4-H Agent Alyssa Walden picks up a car load of books provided by the Molina Foundation.

The impact of the gift was seen immediately.

“I have tried many times to get Lily to read, but she has never enjoyed it. I don’t know what it is about these books, but she cannot put them down,” said Lindsey Strohofer, a parent of a 4-Her.

Elsewhere in Virginia, The Molina Foundation’s gift allowed Stafford 4-H to make new community connections and strengthen existing partnerships. Approximately 700 books were provided to preschool, elementary, and middle school students across the county. Many educators were noticing a decrease in student’s reading level and skills, which was greatly impacted by virtual schooling due to COVID-19.  

“Teachers and staff were thrilled to learn about this program as a way to promote literacy and provide reading material to students at home that could then be connected back to the classroom,” said Alyssa Walden, a Stafford County 4-H agent. “The books provided by the Molina Foundation were based on themes, characters, and stories that many students were already familiar with creating an immediate spark for students to dive into reading.”  

Each group that received books immediately thought of ways to use the books to bridge the school-to-home divide and encourage independent reading.

The Molina Foundation’s mission is to reduce disparities in access to education and health, which complements Virginia 4-H’s drive to ensure an opportunity for all.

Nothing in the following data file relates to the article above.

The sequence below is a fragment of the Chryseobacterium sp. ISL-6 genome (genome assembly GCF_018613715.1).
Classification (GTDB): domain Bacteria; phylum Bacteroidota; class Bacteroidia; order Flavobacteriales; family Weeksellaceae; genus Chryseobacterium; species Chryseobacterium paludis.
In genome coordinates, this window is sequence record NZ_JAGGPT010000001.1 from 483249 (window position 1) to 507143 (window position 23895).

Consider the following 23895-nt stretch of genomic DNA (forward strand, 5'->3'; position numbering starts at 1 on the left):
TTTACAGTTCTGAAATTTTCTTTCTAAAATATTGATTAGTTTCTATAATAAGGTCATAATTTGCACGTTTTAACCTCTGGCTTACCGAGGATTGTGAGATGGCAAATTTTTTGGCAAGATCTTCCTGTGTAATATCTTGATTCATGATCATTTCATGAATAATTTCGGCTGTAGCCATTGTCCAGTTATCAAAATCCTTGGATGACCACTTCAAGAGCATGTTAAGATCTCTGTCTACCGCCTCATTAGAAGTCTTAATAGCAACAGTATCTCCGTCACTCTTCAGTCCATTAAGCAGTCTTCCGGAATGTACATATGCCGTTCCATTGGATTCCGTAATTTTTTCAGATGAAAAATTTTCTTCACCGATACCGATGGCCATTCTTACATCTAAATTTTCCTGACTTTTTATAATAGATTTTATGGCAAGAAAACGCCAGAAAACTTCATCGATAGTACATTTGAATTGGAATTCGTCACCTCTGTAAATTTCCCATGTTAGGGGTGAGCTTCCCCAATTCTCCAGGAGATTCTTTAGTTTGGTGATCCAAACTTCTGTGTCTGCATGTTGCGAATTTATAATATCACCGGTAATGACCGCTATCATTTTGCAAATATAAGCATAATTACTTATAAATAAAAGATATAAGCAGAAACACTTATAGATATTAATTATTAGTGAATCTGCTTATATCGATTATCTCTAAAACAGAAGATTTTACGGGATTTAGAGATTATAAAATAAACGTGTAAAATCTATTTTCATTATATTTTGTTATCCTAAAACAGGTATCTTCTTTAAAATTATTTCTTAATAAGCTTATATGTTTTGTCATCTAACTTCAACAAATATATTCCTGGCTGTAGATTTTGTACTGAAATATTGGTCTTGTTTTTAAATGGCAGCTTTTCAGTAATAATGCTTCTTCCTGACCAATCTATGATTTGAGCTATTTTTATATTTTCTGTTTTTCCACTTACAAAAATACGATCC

“We found that 4-H is all about access,” Chappell said. “During one of our first conversations, the Virginia 4-H team asked if the foundation could expand our delivery plan from one to several drop sites to reach more children and families in remote areas of Virginia. This openness to customizing distribution strategies has been key in helping us develop new ideas about how we can expand our reach to serve children in any region nationwide.”

For Barry Holland, president of Lawrence Companies Inc., the donation of books was a chance to help his community. The company provided warehouse storage for half of the truckload of books for distribution in the Roanoke area and transported pallets of books to Harrisonburg and Orange for distribution there.

“Lawrence Companies Inc., is proud to continue to support Virginia 4-H and The Molina Foundation in providing books for children in our communities,” Holland said. “Reading is so important for children and is key to their success in life.”

It is imperative to have access to the written word and together, Virginia 4-H, The Molina Foundation, and community members are working together to change the lives of youth in Virginia.

“We use our relationship with Virginia 4-H as a shining example of what’s possible to create tremendous impact across a large and diverse region,” Chappell said. “It’s such an honor and pleasure to be part of the incredible work Virginia 4-H is doing to engage young people to make a positive impact on our future.”